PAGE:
Not the Waterfalls Walk

5 April 2009
Leaders - Olwyn and Keith Bolger
 North Craven 
 Heritage Trust 

A sunny afternoon ensured a pleasant walk from Ingleton Community Centre (site of the former Midland Railway station, axed by Beeching) down to The Bottoms, part of the old village, under the 1861 railway viaduct, and along to the bridge, where we looked at the site of a large mill, twice burnt down. Only the millowner’s house remains, now a Bed and Breakfast establishment. We continued past the swimming pool, left at the church, and to the top of the lane where we had a good view of the former Mealbank Quarry with its Hoffmann-type kiln that produced quantities of first-class lime used in the chemical industry, glass and soap making. As we climbed to the Chapel-le-Dale road we passed a succession of disused quarries. These started off producing agricultural lime (there is an old-style lime kiln just beside the road) but were extended for the production of crushed stone for road building. The now abandoned quarries continued up Storrs Common to the left of Fell Lane. Here we looked down at the spread of fields and farms and were reminded of the origin of the village’s name, Ingeltun, O.E. for ‘the farm near the peak hill’ and also of the legacy of the Norsemen who farmed on the fells, giving us words like Storr - plantation, and ber - hill. We could also see the lay-out of the so-called New Village, built for the influx of workers to the now-defunct colliery. From Fell Lane we turned right over to Slatenber Farm and Jarlsber, the earl’s hill. The old route for the Keighley-Kendal turnpike road brought us down to High Street and Back Gate and to where we started. ( The late Muriel Humphries’ research into nineteenth century industry in the Wenning and Greta Valleys has been edited by John Wilson and published as Quarries, Coal, Clay and Cloth. I found it fascinating - Olwyn.)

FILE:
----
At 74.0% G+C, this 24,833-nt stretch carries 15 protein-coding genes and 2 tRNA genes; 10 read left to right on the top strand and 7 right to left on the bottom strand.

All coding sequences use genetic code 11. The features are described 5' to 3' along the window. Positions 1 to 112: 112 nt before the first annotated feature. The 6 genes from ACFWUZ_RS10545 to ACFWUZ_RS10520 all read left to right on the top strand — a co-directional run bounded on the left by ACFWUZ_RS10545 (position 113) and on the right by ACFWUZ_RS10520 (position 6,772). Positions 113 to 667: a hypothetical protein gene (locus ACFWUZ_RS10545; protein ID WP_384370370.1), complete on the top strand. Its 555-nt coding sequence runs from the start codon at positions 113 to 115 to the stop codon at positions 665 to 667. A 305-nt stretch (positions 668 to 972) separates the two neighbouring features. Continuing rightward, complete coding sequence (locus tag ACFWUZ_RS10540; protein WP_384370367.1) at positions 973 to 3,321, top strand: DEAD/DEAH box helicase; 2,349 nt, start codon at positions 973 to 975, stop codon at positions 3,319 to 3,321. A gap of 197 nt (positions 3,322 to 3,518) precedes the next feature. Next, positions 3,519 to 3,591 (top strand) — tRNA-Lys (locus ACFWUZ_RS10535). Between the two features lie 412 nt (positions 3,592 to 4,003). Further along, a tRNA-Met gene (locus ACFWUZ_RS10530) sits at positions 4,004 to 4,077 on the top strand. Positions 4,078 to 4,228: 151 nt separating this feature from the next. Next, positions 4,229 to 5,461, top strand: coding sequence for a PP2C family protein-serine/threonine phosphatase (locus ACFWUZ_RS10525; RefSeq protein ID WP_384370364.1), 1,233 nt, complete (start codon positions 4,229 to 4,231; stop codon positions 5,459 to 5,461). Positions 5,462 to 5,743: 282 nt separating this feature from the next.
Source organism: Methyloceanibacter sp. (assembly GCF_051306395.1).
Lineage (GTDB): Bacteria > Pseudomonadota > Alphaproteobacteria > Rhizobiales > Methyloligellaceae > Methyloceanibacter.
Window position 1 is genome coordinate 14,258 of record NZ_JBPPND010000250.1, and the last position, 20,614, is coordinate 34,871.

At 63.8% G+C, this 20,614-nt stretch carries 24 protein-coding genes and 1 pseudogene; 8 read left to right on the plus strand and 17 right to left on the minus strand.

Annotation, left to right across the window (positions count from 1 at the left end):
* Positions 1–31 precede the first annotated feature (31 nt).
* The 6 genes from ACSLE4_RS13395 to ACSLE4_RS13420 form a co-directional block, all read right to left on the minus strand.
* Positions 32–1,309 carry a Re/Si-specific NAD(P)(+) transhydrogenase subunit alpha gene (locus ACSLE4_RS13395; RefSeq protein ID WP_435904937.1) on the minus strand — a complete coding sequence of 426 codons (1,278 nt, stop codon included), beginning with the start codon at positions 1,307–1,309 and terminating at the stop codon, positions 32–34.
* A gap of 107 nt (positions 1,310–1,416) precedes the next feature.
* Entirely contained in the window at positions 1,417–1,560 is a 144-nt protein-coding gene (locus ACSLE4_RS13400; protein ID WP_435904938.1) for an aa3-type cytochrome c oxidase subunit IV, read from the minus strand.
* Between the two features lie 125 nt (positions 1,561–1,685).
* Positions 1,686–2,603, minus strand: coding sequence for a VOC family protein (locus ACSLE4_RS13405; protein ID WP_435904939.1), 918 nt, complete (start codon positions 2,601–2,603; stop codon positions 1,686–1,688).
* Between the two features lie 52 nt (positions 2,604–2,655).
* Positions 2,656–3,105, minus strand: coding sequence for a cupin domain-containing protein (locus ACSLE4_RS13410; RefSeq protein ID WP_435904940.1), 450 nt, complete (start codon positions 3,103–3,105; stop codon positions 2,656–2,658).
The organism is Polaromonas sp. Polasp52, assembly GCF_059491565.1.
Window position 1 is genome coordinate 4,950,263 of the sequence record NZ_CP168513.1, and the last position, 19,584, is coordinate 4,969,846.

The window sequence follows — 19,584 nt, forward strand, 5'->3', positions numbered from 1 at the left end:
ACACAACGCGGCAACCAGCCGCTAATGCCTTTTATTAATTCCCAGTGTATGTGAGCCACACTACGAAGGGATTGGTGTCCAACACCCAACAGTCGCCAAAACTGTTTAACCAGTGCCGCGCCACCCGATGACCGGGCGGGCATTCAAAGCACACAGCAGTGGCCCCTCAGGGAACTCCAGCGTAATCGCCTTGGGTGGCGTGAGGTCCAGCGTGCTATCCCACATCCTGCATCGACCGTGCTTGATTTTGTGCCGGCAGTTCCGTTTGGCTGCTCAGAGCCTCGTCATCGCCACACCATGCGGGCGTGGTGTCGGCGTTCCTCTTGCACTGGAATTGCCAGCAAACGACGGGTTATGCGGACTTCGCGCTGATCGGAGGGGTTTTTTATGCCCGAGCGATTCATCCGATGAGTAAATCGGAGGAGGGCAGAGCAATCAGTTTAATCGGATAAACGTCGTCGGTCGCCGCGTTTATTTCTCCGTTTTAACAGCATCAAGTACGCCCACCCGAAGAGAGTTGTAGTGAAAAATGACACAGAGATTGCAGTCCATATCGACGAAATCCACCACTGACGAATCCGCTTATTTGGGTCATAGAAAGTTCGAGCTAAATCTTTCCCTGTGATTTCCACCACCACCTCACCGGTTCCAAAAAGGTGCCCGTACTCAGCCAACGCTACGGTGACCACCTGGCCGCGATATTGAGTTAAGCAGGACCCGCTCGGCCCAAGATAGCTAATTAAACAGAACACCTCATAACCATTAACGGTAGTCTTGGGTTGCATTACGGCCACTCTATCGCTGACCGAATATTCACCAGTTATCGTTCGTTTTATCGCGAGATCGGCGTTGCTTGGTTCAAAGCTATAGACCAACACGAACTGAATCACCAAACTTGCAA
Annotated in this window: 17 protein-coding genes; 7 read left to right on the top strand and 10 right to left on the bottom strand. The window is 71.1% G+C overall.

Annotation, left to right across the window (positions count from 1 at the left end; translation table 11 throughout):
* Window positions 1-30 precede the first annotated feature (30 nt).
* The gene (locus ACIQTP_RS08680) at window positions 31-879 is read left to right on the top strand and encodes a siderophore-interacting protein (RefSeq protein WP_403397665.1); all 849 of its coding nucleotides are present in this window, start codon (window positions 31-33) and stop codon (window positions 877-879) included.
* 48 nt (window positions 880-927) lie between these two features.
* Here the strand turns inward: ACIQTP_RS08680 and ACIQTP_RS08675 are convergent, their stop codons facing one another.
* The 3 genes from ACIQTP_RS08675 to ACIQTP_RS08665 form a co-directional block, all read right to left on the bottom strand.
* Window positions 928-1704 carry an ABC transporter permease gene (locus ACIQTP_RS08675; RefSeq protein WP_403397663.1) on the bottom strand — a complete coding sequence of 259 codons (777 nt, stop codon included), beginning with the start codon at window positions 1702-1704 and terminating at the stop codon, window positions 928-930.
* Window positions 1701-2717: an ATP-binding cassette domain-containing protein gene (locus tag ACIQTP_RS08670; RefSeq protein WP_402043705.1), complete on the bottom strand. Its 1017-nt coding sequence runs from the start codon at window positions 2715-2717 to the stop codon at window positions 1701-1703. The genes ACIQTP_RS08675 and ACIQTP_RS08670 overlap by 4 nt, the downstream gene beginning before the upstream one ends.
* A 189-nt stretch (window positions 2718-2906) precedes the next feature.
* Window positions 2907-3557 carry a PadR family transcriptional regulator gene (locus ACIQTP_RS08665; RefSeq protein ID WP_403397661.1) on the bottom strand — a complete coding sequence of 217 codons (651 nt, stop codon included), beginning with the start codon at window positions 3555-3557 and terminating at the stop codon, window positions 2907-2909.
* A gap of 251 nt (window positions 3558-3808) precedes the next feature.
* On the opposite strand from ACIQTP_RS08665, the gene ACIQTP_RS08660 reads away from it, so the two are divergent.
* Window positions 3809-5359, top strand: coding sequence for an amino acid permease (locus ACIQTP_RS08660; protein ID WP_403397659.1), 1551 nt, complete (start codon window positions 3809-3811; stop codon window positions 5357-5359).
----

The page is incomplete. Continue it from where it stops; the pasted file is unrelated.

Editors' note

It is sad to record that Keith died on 30th April 2010 aged 78. Keith and Olwyn together led many delightful walks for Trust members, always providing entertaining information on historical and botanical matters. A picture of him can be seen in the 2006 Journal, page 30.